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Via Satellite October: 10 Best Quotes

By | September 26, 2013

      Via Satellite October 2013In our October issue of Via Satellite magazine we offer you an exclusive interview with Thaicom’s CEO, Suphajee Suthumpun, exploring the challenges and opportunities she faced when taking over the operator and her success with Ipstar. Also, we delve into the possibilities for satellite in the booming billion-dollar M2M industry, and we assess the impact HTS will have in a thriving Latin America.

      Additionally, as a digital edition exclusive, we interview Donald Happel, field telecoms advisor, Americas Infrastructure Projects, Shell Information Technology International, to discuss the oil and gas market, highlighting the potential need for HTS communications and the capabilities it could bring to this industry.

      As a teaser for this new issue, these are the top 10 quotes from Via Satellite magazine’s October 2013 issue:

      As technology costs drop, you’ll see more business and consumer applications surface. This market is similar to the Internet. As people become accustomed to having easy access to information, it created a demand for more applications and capabilities. We are seeing a similar shift in the satellite domain – users demanding the ability to stay connected and send more data, faster.

      Dan Poirier, senior vice president of operations, SkyWave Mobile Communications.

      Our research showed that in Brazil and Mexico there is a potential demand of millions of households for residential satellite broadband services. When you combine the expected pace of deployment of other terrestrial broadband networks with the expected increase of many population groups that today cannot afford these services but will in the coming years, the result is that millions of households are potentially customers. We see a strong demand over the next decade.

      Ignacio Sanchis, chief commercial officer, Hispasat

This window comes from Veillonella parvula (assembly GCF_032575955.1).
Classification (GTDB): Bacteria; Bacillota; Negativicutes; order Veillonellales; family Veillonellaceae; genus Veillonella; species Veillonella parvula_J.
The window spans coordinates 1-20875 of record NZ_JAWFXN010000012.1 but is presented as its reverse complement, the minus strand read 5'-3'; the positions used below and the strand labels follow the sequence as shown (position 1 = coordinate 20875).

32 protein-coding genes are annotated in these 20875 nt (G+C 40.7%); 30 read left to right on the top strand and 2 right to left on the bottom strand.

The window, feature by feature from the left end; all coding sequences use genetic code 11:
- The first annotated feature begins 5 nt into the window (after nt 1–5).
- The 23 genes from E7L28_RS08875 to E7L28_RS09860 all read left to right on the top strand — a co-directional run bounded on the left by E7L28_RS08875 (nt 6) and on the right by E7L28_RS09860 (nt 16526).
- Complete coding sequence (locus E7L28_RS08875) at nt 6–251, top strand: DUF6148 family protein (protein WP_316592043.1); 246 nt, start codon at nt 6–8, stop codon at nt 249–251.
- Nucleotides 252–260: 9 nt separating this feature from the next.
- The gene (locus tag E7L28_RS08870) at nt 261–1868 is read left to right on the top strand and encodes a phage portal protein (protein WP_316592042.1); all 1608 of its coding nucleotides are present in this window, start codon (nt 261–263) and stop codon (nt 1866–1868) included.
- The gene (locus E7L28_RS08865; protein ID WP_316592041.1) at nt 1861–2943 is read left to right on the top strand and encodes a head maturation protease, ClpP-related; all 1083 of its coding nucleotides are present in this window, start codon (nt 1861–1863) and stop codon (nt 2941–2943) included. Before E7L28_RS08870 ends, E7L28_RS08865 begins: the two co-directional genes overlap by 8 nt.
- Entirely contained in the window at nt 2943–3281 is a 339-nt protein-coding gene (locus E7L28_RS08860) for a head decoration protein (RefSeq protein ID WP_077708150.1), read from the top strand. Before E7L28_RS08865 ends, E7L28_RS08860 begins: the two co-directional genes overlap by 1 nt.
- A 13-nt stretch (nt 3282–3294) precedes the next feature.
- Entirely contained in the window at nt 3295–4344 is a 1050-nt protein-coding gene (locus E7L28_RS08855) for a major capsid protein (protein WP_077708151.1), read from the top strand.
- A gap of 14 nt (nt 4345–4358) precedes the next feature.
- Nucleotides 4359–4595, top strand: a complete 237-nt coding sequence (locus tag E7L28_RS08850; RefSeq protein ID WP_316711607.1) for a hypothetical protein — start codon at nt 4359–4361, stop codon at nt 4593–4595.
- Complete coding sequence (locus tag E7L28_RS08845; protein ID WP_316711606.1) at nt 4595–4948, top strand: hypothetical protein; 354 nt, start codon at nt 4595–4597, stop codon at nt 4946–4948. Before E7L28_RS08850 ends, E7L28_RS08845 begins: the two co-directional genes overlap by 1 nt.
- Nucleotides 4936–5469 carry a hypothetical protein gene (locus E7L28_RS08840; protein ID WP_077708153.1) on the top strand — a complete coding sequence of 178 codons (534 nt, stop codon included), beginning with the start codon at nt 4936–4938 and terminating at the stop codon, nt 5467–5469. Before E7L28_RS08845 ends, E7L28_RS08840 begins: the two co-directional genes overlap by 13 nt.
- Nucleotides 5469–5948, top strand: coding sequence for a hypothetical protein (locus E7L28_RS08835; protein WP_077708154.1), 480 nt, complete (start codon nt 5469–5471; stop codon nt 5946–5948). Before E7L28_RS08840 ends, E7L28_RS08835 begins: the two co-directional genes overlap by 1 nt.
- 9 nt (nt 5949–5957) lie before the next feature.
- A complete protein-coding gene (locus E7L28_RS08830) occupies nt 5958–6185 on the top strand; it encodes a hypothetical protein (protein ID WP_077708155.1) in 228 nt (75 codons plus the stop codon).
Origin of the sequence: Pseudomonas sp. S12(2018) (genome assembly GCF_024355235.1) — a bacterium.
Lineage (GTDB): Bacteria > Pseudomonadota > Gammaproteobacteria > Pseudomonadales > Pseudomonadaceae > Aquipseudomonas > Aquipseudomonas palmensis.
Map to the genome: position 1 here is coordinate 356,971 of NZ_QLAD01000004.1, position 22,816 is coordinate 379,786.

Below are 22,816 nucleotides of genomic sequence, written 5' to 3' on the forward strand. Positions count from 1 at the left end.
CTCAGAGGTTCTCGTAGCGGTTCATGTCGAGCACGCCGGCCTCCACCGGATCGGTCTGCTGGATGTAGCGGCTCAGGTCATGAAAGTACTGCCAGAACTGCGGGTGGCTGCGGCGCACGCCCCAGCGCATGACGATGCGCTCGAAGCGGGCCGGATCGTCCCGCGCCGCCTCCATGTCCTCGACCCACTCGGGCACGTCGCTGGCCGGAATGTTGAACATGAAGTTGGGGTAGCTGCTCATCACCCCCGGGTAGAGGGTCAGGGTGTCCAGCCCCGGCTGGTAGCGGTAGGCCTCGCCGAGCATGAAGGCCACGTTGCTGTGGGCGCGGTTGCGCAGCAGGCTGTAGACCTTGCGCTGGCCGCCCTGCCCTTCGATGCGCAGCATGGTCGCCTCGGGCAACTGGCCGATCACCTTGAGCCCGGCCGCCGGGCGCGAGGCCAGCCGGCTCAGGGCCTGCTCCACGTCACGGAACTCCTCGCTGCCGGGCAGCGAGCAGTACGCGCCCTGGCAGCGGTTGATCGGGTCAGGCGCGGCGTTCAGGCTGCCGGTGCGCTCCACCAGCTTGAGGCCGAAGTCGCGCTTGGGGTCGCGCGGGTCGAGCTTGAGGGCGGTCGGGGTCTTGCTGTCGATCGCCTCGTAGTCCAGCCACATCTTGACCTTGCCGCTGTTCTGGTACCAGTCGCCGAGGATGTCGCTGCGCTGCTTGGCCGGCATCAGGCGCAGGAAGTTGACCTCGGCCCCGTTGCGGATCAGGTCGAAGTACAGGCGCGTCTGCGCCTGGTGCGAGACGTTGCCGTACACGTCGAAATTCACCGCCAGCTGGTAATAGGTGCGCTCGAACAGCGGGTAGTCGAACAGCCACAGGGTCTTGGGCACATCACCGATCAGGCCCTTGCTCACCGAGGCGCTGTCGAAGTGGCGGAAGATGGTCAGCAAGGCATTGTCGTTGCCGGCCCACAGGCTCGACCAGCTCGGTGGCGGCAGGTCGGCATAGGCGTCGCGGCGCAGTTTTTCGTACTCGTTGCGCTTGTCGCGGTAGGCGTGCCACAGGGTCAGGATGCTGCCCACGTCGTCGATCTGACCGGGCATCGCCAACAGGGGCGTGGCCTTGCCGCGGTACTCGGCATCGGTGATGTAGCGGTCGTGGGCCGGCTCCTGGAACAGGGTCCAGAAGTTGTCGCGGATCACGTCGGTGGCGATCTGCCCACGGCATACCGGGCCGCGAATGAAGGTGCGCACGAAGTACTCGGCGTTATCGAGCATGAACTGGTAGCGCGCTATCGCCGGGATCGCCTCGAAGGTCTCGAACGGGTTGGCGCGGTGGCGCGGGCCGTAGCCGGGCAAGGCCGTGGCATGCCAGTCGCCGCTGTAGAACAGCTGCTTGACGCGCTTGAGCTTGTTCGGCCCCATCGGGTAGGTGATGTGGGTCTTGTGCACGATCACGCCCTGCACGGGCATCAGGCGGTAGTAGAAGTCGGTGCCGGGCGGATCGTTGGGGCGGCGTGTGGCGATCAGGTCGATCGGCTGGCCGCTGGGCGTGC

Unlike the experiences in the United States and Europe, demand for high throughput satellite capacity in Latin America could be rather driven by a mix of consumer-class and enterprise-class services but with a stronger enterprise play. There are strong roots for enterprise VSAT services in the region, which will gradually migrate toward HTS services as capacity becomes available.

      Carlos Placido, analyst, NSR

      [In Latin America] There are also strong opportunities in maritime, energy, mining, hospitality, retail, health care and manufacturing – with double digital growth rates expected. This demand will be aided by government-funded projects throughout the region aimed at bridging the digital divide, a loosening of foreign direct investment regulations and telecom industry deregulation.

      Rob Kilroy, vice-president of sales in Americas, iDirect

      We would like to see 80 percent of our revenues coming from satellite services. We want to focus on growing the company as a satellite service provider. We will focus on our core operations and do a bit more portfolio management, so we will keep a close eye on our other operations, and if we feel that they are not really making great contributions to us, then we may exit from those operations. We will focus on the growth parts of the business, and particularly the satellite business

      Suphajee Suthumpun, CEO, Thaicom

      There are certainly needs for video and we have chiefly met those needs using highly compressed video. It is very challenging to meet high-resolution video requirements at a cost-effective price. This could be an area where the new high-bandwidth Ka satellites bring new capabilities.

      Donald Happel, field telecoms advisor, Americas Infrastructure Projects, Shell Information Technology International

      Operators cannot ignore India’s significant commercial draws: continued growth of the Indian TV broadcasting and mobile backhaul sectors, along with the global increase of maritime and aero mobility services.

      Nina Beebe, director for emerging markets, Access Partnership

      Satcom has always had a lot of video distribution and broadcast because of the one-way nature of it, but now there is much more real-time, on-demand and even two-way video services being carried. … End users are demanding more video and that demand ultimately translates into amplifiers that can deliver higher power at higher frequencies.

      Heidi Thelander, director, business development, Comtech Xicom.

      Gallium Nitride allows single transistors to reach higher powers than those based Gallium Arsenide. The improvement is roughly a factor of five and Gallium Nitride allows solid state amplifiers to go much higher in power. We are early in the adoption curve but increased commercialization of this new technology will have a huge impact on the market. We can now reach hundreds of Watts at Ka-band.

      Michael DeLisio, CTO, Wavestream

      GaN-based amplifiers close the performance gap between solid-state amplifiers and traveling wave tube amplifiers (TWTA). GaN-based amplifiers offer the lowest cost of ownership, with the lowest capital cost, and the lowest operating cost. It might be another 20 or 30 years before there is a breakthrough of this magnitude. GaN technology continues to progress and improve. There maybe something that comes along better than GaN but I doubt it will be in our professional lives

      David Gelerman, CEO, Advantech Wireless